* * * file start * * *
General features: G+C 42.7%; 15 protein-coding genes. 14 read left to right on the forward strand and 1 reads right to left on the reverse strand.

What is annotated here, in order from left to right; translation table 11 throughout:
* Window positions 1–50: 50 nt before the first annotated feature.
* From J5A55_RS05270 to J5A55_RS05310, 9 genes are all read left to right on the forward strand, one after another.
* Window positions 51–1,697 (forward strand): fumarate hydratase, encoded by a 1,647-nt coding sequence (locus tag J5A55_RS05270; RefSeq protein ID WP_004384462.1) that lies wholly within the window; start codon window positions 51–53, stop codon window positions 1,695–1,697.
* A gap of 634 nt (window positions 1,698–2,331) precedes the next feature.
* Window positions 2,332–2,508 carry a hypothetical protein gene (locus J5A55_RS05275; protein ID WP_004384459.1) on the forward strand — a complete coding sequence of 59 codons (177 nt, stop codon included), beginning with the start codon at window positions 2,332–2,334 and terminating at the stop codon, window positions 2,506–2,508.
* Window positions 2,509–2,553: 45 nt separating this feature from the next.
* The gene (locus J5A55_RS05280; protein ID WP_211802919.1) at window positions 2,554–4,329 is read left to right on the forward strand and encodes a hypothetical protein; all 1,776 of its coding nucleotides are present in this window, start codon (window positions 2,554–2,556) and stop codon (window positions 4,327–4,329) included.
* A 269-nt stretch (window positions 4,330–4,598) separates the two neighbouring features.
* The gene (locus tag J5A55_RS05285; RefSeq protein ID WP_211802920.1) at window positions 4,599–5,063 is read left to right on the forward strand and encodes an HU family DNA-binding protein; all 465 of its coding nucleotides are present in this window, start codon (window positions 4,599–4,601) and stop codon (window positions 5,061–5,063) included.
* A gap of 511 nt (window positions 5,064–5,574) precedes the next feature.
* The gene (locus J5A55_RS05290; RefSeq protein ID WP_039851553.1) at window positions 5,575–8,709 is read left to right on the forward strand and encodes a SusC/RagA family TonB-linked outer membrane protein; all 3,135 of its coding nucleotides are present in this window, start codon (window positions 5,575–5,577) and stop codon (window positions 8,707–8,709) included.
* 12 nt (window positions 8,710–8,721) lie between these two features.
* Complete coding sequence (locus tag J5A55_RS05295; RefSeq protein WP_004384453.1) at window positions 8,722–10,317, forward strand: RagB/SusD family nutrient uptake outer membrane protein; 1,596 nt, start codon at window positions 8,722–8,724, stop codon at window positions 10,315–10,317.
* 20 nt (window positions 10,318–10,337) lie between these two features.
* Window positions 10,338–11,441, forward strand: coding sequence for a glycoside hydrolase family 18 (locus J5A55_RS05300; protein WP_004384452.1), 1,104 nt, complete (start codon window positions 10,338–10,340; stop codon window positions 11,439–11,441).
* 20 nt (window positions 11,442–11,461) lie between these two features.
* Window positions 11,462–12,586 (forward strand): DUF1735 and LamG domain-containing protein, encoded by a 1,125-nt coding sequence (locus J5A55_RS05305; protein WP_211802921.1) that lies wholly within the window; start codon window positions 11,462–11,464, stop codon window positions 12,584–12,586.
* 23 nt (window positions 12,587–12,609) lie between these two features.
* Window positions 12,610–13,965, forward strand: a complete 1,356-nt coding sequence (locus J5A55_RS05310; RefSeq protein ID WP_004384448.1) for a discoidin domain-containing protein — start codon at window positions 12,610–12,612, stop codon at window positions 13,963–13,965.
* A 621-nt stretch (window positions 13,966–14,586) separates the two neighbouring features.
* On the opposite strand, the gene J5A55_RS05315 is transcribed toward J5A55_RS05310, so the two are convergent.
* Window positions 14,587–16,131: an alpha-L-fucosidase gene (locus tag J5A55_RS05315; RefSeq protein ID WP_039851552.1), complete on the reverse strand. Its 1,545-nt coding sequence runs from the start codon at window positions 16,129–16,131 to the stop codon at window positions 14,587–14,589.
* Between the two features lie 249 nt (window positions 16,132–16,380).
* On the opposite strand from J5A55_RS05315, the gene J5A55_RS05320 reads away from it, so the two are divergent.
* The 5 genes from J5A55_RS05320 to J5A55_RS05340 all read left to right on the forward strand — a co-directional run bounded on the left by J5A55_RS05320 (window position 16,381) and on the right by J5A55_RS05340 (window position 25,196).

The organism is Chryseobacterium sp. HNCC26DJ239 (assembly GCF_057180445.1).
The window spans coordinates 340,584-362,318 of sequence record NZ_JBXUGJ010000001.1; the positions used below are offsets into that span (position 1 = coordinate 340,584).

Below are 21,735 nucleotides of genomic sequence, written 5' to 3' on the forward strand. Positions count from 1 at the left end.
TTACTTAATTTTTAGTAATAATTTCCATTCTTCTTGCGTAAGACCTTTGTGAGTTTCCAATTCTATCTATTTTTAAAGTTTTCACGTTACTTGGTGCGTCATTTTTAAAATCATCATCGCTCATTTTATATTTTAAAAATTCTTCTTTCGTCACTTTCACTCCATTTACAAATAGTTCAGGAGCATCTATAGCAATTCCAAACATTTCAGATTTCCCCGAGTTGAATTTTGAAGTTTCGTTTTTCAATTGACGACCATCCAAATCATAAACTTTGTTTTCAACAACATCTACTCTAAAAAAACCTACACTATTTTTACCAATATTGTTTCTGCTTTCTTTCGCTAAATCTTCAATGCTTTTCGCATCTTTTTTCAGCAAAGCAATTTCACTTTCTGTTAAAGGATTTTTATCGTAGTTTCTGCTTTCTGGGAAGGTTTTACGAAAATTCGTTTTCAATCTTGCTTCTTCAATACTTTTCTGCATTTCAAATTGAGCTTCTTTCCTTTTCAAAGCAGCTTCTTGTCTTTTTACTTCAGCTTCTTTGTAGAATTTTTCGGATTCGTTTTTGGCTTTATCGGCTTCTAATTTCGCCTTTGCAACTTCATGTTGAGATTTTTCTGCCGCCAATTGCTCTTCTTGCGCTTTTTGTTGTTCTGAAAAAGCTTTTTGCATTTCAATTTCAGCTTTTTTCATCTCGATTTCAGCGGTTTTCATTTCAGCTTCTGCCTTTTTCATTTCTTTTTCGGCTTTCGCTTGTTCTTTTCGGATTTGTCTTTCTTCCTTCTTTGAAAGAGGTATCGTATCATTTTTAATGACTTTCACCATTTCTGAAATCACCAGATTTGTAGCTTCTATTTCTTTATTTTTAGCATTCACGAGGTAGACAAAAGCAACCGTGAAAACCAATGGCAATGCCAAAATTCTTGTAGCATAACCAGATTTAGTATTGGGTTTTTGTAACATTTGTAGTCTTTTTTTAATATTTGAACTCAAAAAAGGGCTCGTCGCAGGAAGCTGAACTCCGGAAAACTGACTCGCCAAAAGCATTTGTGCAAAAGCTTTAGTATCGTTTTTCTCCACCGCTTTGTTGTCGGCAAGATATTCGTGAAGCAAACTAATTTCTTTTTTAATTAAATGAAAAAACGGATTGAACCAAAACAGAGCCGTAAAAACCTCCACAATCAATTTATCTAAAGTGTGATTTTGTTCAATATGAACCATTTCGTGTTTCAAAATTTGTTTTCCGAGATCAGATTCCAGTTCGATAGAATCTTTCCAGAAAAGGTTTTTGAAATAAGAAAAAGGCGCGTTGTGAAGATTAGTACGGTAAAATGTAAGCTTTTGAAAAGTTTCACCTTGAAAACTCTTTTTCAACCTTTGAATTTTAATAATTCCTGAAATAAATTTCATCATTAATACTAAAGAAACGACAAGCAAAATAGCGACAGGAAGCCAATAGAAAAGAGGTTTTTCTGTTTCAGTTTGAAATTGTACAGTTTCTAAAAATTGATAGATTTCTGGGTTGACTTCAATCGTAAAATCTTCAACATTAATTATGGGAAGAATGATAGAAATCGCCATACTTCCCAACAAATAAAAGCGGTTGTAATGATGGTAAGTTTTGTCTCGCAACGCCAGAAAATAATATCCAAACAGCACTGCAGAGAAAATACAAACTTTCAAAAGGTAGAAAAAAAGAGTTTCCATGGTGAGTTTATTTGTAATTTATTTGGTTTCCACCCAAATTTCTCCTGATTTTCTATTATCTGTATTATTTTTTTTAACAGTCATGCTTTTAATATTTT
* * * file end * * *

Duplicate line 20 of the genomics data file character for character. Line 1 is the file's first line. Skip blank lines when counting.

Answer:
* 23 nt (window positions 12,587–12,609) lie between these two features.